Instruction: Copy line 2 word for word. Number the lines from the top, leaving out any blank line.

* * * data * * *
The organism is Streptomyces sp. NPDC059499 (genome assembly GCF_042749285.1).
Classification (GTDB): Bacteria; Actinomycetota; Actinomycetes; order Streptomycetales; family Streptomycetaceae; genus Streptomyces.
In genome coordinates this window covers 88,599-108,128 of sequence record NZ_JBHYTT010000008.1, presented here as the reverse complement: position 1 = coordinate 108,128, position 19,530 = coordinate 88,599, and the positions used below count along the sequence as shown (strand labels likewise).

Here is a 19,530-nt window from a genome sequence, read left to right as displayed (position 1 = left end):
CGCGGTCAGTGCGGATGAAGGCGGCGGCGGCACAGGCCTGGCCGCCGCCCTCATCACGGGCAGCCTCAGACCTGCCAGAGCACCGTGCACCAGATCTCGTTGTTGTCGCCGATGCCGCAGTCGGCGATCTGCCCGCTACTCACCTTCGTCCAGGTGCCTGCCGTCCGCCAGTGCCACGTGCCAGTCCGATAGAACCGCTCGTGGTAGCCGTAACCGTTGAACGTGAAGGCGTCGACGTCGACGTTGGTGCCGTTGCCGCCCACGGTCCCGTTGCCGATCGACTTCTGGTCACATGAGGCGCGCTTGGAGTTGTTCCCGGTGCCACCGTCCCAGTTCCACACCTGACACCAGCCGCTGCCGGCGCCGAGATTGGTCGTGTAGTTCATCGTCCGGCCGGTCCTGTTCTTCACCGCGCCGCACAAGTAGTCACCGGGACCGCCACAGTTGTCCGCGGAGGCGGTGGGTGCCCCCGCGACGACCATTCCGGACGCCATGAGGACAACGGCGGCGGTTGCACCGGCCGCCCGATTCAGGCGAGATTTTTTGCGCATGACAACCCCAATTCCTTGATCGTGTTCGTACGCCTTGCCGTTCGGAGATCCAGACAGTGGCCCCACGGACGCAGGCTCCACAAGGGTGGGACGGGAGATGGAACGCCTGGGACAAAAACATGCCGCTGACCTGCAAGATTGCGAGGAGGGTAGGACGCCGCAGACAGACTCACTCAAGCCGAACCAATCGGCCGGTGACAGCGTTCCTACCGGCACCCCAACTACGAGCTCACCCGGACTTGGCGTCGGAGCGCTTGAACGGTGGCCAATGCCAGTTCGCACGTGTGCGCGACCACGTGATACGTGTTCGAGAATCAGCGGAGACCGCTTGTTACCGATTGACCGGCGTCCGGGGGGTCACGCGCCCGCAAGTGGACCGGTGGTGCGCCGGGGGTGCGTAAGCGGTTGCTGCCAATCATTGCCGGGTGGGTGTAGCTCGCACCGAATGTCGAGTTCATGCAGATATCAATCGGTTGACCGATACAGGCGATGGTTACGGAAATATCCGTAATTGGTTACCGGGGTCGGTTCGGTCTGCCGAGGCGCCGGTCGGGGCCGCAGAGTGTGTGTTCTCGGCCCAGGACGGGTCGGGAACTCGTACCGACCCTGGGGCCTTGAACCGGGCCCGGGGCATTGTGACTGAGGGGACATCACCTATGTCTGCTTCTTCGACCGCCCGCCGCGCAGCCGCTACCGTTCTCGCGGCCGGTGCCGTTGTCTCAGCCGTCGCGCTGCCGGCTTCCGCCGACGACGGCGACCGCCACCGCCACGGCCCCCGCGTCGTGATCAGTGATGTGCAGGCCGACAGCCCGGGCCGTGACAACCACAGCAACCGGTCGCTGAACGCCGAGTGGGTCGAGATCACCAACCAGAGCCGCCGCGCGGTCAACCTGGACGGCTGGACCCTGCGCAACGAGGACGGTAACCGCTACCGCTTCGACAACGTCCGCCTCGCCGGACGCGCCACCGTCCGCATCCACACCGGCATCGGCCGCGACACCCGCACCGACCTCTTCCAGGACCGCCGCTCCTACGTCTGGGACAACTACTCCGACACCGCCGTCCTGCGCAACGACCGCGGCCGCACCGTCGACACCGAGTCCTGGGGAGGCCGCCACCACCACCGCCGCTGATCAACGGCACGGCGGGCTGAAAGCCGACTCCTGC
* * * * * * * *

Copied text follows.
Classification (GTDB): Bacteria; Actinomycetota; Actinomycetes; order Streptomycetales; family Streptomycetaceae; genus Streptomyces.